Thursday, 24 November 2011

Deanston

So nice to see some new options at the LCBO.  I was bound and determined to pick up a bottle of Glenlivet this afternoon.  The 1.14 litre bottle is on sale and that would do just nicely.  But I had a look around first and I saw this bottle.  There was no age indicated which makes me nervous.  I normally would have passed it by.  These are the reasons I got it anyway:

- It's a highland malt!

- It's made with virgin oak!

- It's only $38!

Pulling it out of the box, you can see it's going to be a light trip.  I like to think that virgin oak would result in a better drink but obviously the sherry leftovers do lend something to the final product.  The first whiff is not promising.  It's still light but there's a stinging citrus in there that indicates you really should have spent a couple extra bucks to get the Glenlivet.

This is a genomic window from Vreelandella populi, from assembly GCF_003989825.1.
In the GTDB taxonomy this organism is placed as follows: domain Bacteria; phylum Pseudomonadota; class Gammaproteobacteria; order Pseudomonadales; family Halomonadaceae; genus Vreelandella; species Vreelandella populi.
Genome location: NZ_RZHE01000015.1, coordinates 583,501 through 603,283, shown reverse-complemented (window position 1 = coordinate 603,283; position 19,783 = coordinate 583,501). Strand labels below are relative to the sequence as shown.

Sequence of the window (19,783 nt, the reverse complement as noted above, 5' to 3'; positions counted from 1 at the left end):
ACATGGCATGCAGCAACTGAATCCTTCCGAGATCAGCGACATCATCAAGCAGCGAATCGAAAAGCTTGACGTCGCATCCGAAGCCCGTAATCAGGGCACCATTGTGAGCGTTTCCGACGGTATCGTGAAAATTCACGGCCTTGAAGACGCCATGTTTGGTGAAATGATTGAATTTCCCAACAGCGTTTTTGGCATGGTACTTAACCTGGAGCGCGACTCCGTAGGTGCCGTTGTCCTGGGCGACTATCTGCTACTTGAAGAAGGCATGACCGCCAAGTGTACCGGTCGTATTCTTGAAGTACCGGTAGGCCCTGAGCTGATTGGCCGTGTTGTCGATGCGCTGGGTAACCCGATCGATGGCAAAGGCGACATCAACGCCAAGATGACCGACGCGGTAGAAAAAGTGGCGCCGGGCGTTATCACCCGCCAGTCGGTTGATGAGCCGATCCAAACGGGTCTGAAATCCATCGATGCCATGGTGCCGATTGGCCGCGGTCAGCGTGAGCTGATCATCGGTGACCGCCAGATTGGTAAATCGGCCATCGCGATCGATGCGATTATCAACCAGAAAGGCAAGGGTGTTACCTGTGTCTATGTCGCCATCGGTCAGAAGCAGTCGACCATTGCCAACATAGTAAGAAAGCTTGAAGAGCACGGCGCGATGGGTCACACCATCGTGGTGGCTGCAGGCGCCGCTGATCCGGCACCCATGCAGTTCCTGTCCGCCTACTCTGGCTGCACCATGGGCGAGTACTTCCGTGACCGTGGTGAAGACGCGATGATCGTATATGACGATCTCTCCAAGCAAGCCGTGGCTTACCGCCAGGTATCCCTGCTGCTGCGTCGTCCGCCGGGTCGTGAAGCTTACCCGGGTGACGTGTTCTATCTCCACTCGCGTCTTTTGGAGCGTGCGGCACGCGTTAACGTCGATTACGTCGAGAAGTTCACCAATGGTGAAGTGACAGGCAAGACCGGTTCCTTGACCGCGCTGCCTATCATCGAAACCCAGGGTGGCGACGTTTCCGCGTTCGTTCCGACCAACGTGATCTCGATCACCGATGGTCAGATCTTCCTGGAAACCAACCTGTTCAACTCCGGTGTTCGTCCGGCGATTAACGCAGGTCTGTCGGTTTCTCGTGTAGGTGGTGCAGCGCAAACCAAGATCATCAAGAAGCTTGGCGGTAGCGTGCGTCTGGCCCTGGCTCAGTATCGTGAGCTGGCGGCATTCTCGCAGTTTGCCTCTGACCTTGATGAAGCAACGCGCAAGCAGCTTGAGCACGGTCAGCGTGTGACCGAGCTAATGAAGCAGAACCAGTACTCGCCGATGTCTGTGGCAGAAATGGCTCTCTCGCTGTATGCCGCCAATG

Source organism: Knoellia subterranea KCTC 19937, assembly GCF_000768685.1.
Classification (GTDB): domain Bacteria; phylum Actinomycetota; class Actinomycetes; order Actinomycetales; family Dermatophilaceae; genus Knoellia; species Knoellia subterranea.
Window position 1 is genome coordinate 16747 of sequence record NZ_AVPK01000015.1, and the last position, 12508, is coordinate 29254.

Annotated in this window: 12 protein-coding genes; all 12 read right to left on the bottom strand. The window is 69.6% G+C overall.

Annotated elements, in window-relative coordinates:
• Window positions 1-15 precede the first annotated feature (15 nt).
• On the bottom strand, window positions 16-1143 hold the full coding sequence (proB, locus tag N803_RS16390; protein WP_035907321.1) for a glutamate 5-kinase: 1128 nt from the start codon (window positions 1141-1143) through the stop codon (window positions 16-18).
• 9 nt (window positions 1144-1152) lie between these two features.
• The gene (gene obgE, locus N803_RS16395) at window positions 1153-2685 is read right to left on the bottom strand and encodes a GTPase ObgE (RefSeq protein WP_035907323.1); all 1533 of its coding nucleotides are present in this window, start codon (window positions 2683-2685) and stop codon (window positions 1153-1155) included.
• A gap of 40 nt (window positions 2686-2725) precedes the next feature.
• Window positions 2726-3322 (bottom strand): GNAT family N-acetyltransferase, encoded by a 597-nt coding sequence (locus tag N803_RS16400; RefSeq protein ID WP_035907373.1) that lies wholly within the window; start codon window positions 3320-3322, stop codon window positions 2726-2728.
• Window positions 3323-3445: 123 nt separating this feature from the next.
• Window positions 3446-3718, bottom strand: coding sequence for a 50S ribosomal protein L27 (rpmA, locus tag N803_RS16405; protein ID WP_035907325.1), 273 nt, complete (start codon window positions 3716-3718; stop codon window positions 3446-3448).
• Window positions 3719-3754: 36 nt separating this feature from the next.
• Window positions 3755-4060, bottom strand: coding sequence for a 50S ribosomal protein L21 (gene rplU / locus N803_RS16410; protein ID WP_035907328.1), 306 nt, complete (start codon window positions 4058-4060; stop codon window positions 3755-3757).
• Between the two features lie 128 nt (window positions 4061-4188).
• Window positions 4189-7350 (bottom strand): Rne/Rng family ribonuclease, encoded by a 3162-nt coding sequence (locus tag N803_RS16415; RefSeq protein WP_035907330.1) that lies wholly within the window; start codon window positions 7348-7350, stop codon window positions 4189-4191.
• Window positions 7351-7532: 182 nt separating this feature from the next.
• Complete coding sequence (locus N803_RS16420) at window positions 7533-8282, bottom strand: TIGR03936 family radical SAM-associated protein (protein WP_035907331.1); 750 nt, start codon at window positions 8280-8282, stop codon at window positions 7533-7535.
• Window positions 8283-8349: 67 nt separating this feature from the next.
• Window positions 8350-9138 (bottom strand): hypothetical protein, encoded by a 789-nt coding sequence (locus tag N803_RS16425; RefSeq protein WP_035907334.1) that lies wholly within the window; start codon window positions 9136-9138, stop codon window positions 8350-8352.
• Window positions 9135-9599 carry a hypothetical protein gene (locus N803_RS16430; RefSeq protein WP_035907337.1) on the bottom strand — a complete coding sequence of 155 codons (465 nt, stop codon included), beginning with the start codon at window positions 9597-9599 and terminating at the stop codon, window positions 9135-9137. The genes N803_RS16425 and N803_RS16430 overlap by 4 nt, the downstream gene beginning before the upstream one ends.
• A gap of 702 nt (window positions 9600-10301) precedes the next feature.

The taste is.. high?  Does that make any sense?  It just tastes too elevated and thinned out.  There's still a punch to it though.  It's like somebody had the volume up to 8 but cranked the treble to 11.  There's some mellow caramel but it disappears quickly.

And after the taste?  I can only describe it as a sugary wood flavour.  The virgin oak really comes through with a slight citrus bloom.  And it hangs around.  Too long.  It's not oily and cloying but it does sit itself at the back of your mouth and begs you to go get some sharp cheddar to clear the air.

Yah, so, needless to say a disappointing bottle.  I see that the Deanston label is actually on some malts with defined ages and I'd try them.  But I won't try this one again.

You get what you pay for.  2 shots.

2 comments:

  1. Is Cloying one of the official Scotch flavours / sensations? You need to create the Londry Scotch Evaluation spidergraph or something.

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